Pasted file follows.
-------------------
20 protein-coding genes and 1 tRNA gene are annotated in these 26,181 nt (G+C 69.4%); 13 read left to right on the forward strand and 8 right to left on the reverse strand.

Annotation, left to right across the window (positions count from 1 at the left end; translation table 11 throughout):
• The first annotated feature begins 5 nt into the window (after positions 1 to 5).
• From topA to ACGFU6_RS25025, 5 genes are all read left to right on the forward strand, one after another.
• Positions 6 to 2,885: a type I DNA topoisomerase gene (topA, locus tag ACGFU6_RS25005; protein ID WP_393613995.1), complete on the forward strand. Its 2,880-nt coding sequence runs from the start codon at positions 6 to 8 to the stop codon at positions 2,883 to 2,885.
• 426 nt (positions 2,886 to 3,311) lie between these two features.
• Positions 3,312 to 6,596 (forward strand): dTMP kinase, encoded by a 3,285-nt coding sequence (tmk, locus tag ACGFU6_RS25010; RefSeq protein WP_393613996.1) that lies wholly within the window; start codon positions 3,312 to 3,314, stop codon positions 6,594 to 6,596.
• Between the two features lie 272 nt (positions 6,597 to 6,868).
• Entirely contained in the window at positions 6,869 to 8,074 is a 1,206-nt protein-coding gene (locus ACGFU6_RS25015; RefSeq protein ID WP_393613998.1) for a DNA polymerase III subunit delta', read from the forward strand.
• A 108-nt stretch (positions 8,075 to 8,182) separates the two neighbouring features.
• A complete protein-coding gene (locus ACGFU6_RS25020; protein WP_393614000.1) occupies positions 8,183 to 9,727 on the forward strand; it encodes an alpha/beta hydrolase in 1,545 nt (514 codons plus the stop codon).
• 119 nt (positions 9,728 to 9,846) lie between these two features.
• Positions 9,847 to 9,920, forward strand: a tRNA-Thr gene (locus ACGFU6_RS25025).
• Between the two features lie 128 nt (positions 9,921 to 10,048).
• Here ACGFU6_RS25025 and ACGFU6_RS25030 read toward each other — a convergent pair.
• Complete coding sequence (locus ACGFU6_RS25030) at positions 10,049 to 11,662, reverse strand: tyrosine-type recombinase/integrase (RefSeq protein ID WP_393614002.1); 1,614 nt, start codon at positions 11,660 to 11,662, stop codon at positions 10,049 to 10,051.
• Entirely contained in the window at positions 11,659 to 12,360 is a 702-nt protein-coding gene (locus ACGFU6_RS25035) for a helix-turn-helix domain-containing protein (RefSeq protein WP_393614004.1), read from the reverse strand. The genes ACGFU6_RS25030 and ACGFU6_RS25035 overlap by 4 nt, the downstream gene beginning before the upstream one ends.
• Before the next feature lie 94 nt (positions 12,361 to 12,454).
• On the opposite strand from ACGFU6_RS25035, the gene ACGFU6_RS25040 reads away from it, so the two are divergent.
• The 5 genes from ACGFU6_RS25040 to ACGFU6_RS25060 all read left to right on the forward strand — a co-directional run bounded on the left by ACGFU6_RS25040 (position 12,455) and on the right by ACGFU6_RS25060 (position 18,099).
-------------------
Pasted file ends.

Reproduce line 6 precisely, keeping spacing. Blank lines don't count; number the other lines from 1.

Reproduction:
• 426 nt (positions 2,886 to 3,311) lie between these two features.